Mississippi Welcomes US-2 Missionary


Mission and Evangelism Unit of the General Board of Global Ministries

Kathleen Pryor is a missionary through the US-2 young adult program of the General Board of Global Ministries of The United Methodist Church. Commissioned in August 2013, she is assigned to children's ministry at Moore Community House, Biloxi, Mississippi.

Kathleen Pryor
Kathleen Pryor 


"Generation Transformation has given me an amazing blessing to serve as a Global Mission Fellow to be in service with Moore Community House of Biloxi, Mississippi.  I look forward to swimming in the spirit as I engage, connect and grow with Mississippi," said Pryor.  


US-2 missionaries are young adults who serve two-year terms in the United States.  Their work, often with the poor, integrates faith and justice as they learn from and walk with communities in their struggles to address systematic injustice and human suffering.  


Moore Community House is a national mission institution of United Methodist Women.  Established in 1924, it serves an economically marginalized, ethnically diverse population.  Almost 35 percent of the children below 18 years of age in the service area receive some form of public support. Eighteen percent of the population is above 65 years of age. Pryor serves as an advocate for children's ministries among United Methodist and other religious congregations in the area.


Pryor is from Red Oak, Texas, and is a member of the Jubilee United Methodist Church in Duncanville, Texas, in the North Texas Annual Conference.  She holds a Bachelor of Science degree in sports science from Texas State University in San Marcos.  She has worked for the annual conference, the Methodist Children's Home and Daybreak, a Texas-based network for intermediate and disability care.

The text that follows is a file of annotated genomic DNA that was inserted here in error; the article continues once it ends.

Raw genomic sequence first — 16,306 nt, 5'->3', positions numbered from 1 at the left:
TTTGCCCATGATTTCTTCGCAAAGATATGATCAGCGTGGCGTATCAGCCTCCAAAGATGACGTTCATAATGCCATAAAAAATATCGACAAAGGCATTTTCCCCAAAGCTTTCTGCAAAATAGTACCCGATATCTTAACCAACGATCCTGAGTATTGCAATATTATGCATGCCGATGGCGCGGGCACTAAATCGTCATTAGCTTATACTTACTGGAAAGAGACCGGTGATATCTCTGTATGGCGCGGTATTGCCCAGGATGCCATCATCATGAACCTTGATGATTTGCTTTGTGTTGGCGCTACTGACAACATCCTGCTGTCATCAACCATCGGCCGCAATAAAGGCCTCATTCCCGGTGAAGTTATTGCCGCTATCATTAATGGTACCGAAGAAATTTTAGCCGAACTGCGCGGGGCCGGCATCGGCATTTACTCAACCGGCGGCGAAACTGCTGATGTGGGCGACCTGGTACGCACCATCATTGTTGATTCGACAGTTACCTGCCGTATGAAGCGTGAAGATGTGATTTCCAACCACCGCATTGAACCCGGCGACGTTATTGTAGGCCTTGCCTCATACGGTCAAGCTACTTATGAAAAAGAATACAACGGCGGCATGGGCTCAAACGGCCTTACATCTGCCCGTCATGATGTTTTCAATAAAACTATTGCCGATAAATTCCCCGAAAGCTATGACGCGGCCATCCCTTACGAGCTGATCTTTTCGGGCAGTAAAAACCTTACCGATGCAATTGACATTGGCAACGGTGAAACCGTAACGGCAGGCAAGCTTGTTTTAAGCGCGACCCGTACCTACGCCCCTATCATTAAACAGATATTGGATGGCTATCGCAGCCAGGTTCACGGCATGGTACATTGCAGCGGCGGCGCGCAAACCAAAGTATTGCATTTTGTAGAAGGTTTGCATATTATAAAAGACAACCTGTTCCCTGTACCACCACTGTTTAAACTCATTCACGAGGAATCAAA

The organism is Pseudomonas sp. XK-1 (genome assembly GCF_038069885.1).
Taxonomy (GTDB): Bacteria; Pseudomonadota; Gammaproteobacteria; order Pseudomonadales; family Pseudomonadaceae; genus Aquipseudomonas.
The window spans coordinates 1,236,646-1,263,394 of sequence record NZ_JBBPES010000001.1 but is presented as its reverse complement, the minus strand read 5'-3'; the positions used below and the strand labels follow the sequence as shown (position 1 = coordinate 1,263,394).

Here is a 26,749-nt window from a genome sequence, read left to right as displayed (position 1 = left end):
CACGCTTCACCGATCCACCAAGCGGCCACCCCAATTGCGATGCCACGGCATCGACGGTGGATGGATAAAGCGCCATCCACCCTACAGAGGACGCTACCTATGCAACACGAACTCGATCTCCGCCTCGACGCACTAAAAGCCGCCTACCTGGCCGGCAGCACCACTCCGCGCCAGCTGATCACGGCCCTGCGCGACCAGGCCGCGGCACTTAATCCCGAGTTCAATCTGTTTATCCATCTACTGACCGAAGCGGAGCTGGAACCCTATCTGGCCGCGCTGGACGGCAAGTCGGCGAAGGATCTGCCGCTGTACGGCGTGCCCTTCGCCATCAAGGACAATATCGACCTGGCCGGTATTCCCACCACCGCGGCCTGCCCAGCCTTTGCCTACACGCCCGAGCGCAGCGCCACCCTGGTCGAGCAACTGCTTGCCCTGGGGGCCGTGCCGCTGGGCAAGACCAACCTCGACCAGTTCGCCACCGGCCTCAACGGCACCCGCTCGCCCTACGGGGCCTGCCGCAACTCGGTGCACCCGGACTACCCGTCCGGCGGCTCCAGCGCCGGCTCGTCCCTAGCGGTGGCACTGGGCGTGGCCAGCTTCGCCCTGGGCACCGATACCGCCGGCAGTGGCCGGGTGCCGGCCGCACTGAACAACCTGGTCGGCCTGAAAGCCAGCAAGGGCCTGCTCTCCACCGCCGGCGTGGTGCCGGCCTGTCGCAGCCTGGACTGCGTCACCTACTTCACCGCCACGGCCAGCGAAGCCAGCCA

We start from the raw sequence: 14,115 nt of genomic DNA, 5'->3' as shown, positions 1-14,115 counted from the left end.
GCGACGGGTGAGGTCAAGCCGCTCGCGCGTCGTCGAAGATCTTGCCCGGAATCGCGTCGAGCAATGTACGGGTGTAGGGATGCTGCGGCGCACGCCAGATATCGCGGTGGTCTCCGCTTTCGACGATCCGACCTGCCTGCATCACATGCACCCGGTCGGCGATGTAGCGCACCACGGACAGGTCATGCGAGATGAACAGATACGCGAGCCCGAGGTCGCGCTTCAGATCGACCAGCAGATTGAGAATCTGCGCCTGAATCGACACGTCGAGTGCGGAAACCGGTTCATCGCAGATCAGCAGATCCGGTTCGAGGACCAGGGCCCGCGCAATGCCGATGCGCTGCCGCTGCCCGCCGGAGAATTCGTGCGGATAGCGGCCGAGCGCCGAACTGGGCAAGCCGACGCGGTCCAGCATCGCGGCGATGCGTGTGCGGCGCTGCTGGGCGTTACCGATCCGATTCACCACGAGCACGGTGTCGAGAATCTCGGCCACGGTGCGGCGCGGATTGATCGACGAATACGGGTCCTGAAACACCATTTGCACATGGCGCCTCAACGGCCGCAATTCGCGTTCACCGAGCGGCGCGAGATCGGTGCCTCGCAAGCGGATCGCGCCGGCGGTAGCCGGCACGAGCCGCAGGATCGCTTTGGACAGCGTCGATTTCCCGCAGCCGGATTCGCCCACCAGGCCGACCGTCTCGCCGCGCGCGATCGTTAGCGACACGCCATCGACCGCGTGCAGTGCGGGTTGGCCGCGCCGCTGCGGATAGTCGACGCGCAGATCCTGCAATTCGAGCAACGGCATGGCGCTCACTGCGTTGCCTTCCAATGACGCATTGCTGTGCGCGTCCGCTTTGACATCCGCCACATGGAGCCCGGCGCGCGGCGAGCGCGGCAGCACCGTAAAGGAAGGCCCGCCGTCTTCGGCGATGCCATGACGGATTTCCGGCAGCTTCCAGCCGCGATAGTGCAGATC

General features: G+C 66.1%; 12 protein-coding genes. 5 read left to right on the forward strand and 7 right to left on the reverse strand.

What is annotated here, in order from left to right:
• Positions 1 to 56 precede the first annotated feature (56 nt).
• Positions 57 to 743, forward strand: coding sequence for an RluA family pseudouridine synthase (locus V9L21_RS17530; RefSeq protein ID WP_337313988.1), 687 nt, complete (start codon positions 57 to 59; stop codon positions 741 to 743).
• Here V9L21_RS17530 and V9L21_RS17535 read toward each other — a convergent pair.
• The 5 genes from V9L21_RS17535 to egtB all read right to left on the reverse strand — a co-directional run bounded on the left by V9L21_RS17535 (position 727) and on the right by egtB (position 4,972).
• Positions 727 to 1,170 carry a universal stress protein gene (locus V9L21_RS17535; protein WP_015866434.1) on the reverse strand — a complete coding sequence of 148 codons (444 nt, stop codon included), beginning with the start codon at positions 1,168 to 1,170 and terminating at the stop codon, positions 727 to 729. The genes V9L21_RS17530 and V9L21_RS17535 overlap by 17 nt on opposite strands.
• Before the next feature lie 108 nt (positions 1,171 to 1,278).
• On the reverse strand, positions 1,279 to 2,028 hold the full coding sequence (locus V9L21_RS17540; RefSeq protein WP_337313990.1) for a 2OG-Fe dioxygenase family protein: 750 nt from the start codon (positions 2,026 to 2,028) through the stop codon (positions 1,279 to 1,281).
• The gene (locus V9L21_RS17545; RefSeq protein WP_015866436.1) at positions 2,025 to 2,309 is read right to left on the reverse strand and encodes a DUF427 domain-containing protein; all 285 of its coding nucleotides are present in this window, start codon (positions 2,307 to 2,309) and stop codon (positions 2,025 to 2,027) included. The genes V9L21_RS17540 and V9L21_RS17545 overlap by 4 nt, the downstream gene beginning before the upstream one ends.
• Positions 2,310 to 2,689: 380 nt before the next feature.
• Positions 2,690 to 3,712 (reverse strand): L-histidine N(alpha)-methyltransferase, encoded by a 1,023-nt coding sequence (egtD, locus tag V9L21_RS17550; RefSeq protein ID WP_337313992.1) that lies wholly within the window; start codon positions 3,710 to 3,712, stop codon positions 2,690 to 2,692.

Raised Baptist, she came into the United Methodist circle her junior year in high school through the Youth School of Theology at the Perkins School of Theology at Southern Methodist University, Dallas.  She became deeply involved with United Methodist programs and groups, including Black Methodists for Church Renewal.


She credits mentors for "dropping bread crumbs of spiritual motivation for me along the way.  I didn't always know why I was doing some of the things and programs that I had been involved in initially.  But it dawned on me that I was happiest working with and seeing youth develop.  And I started to feel that maybe God was calling me to work with children and youth."